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managers. i'm confident you'll do better when you examine your stocks tonight and put them through the prism of economics i talked about. i want you to also make sure your holdings are diversified by sector or strategy as an extra layer of protection for whatever good or bad may lie ahead. and that's why every week we play "am i diversified?" this is my tenth year of playing. this is where you call me, tell me your top five holdings and i tell you if your portfolio is diversified enough. you know i've been going for tweets @jimcramer. this one is from ernturtle. he writes, #madtweet, long time viewer, first-time tweeter. dividends/diversified. am i diversified? apple, thank you for your help. let's go to work. ern turtle. okay. soft drink company, beverage
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company, mcdonald's is a retailer of food, apple is the world's largest technology and entertainment company. kraft foods is food but it's a food seller in the retail store, so i'm not going to be able to say they're the same and amazon, of course, is the great book seller that is now the great retailer. started as a book seller. we've got a beverage company, we have a restaurant chain, technology play, food company, and let's just call it another technology play now. and i'm going to bless that. it's diversified. and even though some may say coca-cola and kraft are too much alike, i don't think so. bud in wisconsin. >> caller: boo-yah to ya. >> nice. >> caller: i want to play am i diversified. >> you're on. let's go. >> caller: okay. first pick is wellpoint health networks. wlp. >> got it. >> caller: next one is my fave and your fave, mcdonald's. >> oh, yeah.
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you got that right. >> caller: and the next one is speculation, mgic ticker symbol mpg. >> okay. >> caller: next one is joy global, joy. and last but not least is my utility, exelon. exc. >> boy, this last one, wellpoint, you know, fabulously run, i like it, but it is fabulously run. mcdonald's, covered that restaurant, joy global, machinery, you identify as the spec because i don't like it. it's a spec on the mortgage insurance business. and exelon, goes down almost every day and i don't get it because i don't think it's that bad. you've got a restaurant, machinery company, a spec, and a health management organization, i'm going to say bingo to that. let's go to eddie in missouri. eddie?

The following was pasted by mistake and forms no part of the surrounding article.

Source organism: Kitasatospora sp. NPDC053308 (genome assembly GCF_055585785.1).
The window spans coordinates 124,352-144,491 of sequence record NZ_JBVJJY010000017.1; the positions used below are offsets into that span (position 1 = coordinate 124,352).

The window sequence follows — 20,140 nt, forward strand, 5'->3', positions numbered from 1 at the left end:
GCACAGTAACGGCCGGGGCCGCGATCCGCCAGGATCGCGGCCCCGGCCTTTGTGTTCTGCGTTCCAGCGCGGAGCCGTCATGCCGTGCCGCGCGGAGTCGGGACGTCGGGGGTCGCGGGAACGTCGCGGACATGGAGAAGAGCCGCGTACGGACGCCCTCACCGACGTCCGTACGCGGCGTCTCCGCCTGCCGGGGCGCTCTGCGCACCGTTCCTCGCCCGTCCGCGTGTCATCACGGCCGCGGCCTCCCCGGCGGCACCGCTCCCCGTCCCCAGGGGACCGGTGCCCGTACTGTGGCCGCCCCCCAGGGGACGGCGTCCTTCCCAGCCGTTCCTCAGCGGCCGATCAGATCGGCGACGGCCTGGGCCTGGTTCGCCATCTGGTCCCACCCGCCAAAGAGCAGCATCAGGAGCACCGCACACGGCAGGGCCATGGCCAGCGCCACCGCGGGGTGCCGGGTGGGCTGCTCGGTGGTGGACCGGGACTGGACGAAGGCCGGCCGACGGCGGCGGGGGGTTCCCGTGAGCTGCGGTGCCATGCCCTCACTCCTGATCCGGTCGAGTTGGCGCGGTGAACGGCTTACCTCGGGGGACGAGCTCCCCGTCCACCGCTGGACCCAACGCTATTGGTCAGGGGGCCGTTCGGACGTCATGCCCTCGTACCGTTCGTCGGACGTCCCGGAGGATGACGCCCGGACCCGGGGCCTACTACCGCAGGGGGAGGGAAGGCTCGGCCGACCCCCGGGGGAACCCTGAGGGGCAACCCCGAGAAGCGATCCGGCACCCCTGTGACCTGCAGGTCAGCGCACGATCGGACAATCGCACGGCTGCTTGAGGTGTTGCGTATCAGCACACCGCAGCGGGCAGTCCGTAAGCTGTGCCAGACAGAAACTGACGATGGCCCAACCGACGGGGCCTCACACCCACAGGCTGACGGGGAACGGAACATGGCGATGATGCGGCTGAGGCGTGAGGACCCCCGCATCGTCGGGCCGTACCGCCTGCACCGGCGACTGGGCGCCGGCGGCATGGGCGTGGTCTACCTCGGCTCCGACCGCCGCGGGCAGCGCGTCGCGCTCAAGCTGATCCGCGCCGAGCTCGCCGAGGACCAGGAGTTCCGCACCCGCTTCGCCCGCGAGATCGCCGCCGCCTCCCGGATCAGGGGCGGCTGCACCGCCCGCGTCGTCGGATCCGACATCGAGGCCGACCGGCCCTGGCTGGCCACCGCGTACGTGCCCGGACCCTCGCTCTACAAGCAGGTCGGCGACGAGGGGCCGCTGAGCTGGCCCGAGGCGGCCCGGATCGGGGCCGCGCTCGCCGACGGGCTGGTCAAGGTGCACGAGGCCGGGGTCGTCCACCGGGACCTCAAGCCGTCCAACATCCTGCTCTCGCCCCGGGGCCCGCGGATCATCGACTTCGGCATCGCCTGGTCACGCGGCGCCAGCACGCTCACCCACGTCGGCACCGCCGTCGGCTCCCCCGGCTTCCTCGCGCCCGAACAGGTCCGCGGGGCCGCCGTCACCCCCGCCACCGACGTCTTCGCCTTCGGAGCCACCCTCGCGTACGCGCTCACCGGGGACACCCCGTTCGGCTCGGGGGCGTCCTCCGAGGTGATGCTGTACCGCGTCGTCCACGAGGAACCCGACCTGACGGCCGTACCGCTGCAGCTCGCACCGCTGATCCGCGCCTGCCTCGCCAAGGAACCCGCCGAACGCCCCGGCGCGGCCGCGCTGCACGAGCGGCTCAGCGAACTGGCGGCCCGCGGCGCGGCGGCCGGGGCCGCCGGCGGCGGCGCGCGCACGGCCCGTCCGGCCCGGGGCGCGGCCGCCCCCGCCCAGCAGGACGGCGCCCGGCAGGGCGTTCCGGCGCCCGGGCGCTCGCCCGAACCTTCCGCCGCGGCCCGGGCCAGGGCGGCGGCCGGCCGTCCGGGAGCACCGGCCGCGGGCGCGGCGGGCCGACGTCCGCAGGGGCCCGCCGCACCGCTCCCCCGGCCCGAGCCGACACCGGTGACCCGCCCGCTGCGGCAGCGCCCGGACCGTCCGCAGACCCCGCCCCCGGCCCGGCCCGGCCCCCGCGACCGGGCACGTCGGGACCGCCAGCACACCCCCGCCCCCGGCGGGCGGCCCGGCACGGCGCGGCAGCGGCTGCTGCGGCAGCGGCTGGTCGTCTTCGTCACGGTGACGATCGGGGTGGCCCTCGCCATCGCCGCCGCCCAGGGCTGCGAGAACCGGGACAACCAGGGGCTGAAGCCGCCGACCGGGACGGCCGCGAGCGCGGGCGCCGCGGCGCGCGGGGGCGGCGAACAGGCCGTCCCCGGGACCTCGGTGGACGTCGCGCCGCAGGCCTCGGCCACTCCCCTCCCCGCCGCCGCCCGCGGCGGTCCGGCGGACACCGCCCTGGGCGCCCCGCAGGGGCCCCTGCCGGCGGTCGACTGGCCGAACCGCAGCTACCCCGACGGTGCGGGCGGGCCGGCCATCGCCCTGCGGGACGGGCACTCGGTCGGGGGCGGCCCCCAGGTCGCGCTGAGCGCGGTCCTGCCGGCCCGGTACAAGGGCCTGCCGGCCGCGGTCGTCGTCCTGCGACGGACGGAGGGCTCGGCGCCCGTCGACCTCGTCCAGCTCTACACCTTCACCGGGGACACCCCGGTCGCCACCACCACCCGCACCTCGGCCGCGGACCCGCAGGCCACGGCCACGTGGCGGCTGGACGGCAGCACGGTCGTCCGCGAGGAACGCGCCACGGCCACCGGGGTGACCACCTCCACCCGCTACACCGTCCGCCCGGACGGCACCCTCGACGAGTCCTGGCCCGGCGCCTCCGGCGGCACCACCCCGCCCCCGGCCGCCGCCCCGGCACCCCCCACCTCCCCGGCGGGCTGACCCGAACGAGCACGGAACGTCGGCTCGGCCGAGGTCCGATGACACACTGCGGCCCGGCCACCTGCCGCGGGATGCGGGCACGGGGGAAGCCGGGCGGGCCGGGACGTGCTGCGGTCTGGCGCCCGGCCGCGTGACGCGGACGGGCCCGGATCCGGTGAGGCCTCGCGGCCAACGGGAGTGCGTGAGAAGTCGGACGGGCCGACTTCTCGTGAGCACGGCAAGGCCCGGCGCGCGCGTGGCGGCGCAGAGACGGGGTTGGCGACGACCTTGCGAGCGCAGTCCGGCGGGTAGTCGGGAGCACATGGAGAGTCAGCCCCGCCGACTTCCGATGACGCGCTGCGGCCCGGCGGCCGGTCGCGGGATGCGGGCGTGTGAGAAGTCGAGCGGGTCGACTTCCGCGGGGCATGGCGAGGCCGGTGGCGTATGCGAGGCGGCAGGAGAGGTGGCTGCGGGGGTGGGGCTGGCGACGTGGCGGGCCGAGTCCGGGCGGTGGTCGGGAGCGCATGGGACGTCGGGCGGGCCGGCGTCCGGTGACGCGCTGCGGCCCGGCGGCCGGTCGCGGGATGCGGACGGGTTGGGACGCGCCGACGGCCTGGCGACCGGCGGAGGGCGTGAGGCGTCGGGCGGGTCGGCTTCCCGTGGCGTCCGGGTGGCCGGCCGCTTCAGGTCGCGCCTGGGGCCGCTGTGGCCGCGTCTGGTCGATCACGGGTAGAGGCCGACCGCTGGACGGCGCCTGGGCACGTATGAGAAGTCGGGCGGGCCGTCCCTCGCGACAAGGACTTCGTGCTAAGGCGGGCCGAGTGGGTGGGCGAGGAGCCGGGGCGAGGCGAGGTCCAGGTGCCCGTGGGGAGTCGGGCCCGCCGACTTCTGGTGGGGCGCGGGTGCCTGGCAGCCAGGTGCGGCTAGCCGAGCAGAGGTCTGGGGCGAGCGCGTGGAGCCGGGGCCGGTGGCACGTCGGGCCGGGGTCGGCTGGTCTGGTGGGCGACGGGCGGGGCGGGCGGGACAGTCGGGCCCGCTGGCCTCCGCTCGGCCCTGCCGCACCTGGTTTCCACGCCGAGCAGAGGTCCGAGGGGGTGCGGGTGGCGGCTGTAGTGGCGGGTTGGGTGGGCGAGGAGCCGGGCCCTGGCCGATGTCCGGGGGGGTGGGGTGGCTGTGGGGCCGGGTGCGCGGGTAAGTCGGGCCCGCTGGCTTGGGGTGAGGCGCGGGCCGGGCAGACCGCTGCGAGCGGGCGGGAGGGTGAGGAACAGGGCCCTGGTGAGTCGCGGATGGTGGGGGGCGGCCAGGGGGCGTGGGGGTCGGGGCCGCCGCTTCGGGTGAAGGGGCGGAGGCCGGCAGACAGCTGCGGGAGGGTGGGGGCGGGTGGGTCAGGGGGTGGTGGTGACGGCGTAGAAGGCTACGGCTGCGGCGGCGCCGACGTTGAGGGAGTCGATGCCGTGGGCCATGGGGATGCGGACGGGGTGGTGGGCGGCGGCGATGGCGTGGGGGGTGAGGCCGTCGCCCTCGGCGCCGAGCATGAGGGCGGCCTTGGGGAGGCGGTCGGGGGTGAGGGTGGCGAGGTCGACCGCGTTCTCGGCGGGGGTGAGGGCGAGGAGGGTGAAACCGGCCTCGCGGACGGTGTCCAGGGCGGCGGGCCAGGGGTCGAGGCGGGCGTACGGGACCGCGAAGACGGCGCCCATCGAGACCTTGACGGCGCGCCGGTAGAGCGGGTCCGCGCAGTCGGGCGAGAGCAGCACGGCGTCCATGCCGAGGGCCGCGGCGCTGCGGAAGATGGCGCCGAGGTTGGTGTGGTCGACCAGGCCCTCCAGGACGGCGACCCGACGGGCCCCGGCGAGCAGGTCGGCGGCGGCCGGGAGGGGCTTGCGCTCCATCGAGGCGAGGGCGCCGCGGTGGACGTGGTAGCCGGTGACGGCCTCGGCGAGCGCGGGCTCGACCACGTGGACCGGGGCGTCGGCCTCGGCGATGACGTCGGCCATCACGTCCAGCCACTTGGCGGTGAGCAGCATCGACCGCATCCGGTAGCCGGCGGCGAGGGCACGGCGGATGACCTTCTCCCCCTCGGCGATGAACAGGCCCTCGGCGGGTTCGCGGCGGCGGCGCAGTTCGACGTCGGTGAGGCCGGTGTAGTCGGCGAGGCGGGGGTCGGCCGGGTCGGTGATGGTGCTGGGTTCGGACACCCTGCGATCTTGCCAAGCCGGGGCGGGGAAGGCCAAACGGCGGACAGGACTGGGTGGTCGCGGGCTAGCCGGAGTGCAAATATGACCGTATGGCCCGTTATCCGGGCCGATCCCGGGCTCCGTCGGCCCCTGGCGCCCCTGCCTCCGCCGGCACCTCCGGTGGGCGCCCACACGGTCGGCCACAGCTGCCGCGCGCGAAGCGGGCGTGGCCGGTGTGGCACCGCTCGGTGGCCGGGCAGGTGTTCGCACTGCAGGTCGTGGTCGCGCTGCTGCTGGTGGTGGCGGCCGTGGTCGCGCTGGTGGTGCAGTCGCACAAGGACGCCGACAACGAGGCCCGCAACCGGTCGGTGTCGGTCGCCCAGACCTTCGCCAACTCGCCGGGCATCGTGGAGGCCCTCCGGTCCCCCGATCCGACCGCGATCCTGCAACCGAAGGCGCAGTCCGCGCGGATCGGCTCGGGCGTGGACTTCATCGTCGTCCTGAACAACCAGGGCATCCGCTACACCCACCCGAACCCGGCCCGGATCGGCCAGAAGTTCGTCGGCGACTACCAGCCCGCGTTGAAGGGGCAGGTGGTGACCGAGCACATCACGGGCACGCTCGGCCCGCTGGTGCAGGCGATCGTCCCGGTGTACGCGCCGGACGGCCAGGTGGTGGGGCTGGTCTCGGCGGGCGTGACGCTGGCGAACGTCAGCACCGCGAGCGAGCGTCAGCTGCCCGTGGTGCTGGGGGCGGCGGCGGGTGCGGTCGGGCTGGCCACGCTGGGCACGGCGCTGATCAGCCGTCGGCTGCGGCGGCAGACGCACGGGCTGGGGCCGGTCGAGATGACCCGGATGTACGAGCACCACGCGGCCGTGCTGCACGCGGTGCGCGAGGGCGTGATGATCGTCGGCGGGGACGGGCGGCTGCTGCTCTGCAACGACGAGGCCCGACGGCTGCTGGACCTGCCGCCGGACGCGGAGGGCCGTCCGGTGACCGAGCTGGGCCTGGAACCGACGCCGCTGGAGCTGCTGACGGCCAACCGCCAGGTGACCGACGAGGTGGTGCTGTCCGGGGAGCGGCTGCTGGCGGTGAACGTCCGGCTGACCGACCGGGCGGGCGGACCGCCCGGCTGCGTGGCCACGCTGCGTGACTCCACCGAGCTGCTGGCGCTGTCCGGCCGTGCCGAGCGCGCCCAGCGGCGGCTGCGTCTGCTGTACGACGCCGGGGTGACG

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>> caller: boo-yah, jim, from the home of the world champions, st. louis cardinals. >> well, boo-yah, welcome. what do you got? >> caller: public storage, csa, monsanto, m.o.n., walmart, verizon, vz, and bank of america bac. >> spirited missouri show me call, which i will. investment trust, monsanto is the seed company, walmart is the gigantic retailer, verizon is the best phone company, waffles between at&t and verizon, bank of america, we've got a telco, restaurant, real estate investment trust, and a biotech/seed company and i say bingo. i appreciate it. that, ladies and gentlemen, is another conclusion of the game "am i diversified?"